What do you do when you suspect a concussion?
Emergency treatment is needed if any of the following have happened:
- Loss of consciousness.
- Spine or neck injury.
- Change in behavior.
If emergency treatment is not needed but a possible concussion is suspected:
- Remove the player from the game or practice.
- Evaluate the player for any of the following symptoms:
- Dazed look or confusion about what happened.
- Difficulty with memory.
- Neck pain, headaches, nausea, vomiting, double vision, blurriness, ringing noise or sensitivity to sounds.
- Short attention span. Can’t keep focused.
- Slow reaction time, slurred speech, bodily movements are lagging, fatigue, and slowly answering questions or has difficulty answering questions.
- Abnormal physical and/or mental behavior.
- Coordination skills are behind, ex: balancing, dizziness, clumsiness, reaction time.
If a player has some or of the above symptoms:
- The player needs to be immediately assessed by an on-site athletic trainer or physician (if available).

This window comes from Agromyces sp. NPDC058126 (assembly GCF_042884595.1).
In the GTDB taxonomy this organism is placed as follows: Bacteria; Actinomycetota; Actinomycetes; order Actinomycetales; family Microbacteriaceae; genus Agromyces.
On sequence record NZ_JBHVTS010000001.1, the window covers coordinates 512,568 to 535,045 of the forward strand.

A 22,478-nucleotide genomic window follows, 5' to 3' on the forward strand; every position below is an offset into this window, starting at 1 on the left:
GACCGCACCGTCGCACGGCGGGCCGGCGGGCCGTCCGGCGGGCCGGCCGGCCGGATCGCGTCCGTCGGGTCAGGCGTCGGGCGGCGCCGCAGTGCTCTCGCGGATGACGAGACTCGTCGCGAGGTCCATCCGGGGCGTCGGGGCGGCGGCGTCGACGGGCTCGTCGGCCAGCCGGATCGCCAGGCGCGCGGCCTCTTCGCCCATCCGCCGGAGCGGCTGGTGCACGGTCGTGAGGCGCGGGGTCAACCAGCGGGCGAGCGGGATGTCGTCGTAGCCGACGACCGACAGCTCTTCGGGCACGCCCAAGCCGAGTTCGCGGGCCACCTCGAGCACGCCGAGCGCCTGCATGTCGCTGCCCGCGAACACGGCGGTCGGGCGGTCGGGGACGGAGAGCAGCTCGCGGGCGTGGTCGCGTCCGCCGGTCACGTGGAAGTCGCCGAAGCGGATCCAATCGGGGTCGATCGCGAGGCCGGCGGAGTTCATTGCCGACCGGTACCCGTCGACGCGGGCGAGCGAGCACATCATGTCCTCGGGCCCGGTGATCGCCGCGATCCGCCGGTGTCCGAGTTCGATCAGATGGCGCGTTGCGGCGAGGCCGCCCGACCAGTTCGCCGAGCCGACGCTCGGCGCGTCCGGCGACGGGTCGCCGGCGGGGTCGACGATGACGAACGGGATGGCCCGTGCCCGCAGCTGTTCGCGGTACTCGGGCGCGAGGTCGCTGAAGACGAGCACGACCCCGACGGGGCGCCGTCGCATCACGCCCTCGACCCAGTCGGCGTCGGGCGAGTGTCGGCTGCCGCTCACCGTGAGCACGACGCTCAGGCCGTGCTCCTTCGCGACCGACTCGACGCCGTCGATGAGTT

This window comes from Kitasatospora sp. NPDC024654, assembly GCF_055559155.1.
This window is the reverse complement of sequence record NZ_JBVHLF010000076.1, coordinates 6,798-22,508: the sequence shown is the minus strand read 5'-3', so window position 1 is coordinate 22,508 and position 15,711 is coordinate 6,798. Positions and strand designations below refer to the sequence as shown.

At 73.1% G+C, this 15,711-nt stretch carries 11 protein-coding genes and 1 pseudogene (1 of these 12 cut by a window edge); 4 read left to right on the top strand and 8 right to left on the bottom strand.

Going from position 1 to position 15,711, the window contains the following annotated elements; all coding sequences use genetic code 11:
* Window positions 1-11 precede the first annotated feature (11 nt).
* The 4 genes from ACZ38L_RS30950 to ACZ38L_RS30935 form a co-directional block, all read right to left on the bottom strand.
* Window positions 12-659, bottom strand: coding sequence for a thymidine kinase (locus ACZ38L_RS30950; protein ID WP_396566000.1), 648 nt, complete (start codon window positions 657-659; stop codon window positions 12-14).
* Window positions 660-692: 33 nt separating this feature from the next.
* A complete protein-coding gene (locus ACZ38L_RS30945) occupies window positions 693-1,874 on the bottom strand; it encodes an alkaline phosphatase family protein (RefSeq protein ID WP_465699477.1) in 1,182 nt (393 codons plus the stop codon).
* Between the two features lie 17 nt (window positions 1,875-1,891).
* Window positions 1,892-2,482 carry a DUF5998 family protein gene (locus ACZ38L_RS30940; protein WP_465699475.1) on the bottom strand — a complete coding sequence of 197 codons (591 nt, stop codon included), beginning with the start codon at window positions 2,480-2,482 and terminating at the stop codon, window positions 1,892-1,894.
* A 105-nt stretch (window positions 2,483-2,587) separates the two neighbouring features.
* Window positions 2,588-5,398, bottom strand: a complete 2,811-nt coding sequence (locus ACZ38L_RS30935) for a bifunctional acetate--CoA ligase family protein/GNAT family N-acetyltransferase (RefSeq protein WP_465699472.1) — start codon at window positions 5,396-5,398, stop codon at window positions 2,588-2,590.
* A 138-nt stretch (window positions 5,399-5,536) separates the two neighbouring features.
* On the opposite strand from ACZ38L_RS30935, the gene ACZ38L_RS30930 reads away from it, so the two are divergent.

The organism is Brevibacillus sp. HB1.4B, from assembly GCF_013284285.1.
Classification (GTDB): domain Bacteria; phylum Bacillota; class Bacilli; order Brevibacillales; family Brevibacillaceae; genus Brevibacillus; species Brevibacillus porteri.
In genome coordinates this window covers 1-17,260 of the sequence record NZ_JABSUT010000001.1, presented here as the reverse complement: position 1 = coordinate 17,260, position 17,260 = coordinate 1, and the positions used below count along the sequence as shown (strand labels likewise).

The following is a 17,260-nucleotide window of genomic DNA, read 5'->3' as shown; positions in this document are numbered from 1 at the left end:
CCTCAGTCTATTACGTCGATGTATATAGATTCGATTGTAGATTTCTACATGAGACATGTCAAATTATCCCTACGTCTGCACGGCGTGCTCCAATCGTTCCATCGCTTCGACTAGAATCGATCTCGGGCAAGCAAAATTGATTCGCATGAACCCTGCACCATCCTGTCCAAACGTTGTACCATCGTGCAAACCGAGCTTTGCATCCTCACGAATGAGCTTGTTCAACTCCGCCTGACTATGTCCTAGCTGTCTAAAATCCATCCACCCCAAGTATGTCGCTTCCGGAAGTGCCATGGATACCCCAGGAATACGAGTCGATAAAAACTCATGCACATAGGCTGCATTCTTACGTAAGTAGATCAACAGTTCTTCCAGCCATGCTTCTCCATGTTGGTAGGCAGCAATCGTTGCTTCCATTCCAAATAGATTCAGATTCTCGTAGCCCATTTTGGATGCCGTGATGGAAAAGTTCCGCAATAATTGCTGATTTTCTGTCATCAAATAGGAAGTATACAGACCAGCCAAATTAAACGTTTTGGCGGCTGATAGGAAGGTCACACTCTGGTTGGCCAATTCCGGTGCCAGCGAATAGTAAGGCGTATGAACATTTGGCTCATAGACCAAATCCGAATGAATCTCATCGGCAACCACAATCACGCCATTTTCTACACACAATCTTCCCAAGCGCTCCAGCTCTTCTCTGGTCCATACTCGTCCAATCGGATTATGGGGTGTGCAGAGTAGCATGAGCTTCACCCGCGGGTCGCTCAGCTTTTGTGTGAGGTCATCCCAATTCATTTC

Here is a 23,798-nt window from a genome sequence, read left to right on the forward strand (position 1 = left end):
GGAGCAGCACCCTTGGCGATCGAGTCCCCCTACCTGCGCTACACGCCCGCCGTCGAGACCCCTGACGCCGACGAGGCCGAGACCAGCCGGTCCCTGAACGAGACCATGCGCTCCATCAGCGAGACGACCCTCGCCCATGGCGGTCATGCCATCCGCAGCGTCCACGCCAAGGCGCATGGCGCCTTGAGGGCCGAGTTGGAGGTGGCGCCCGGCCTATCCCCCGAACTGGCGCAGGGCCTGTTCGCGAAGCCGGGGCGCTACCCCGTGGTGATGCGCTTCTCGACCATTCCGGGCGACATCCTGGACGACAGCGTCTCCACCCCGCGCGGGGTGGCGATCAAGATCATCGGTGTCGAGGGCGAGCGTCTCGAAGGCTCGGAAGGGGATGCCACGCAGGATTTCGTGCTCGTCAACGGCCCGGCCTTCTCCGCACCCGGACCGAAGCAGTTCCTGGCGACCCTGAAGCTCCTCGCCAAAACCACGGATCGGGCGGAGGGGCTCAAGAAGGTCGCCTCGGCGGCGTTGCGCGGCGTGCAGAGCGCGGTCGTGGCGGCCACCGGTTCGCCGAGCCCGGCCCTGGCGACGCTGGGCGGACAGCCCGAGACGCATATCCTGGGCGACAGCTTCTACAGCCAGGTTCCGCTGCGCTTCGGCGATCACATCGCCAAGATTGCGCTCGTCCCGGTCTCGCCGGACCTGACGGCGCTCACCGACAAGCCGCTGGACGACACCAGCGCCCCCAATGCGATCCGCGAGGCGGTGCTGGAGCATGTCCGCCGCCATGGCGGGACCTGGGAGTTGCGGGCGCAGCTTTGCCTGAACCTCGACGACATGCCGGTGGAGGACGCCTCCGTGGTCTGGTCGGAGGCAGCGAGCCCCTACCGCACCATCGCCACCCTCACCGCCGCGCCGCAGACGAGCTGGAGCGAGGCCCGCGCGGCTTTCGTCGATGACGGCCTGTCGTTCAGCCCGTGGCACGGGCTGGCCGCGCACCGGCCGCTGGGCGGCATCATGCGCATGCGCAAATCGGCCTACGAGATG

- The player’s parents or guardians should be notified in person or with a phone call about the possible concussion and they should be given the approved fact sheet on concussions.
- The player should be monitored by parents/guardian or coach every 5-10 minutes for the next 1-2 hours for changes in balance, speech, or memory. If any changes occur, seek emergency treatment.
- The player is required to be seen by a health care professional trained in the evaluation and management of concussions as defined by Idaho’s Concussion Law, Section 33-1625 Paragraph 5.
Players removed from a game or practice due to a possible concussion will not be allowed to return to play until the athlete is evaluated and cleared to return, in writing, by a health care professional trained in evaluating/managing concussions as defined by Idaho’s Concussion Law, Section 33-1625 Paragraph 5.
Developed from CDC concussion guidelines and US Youth Soccer concussion protocol.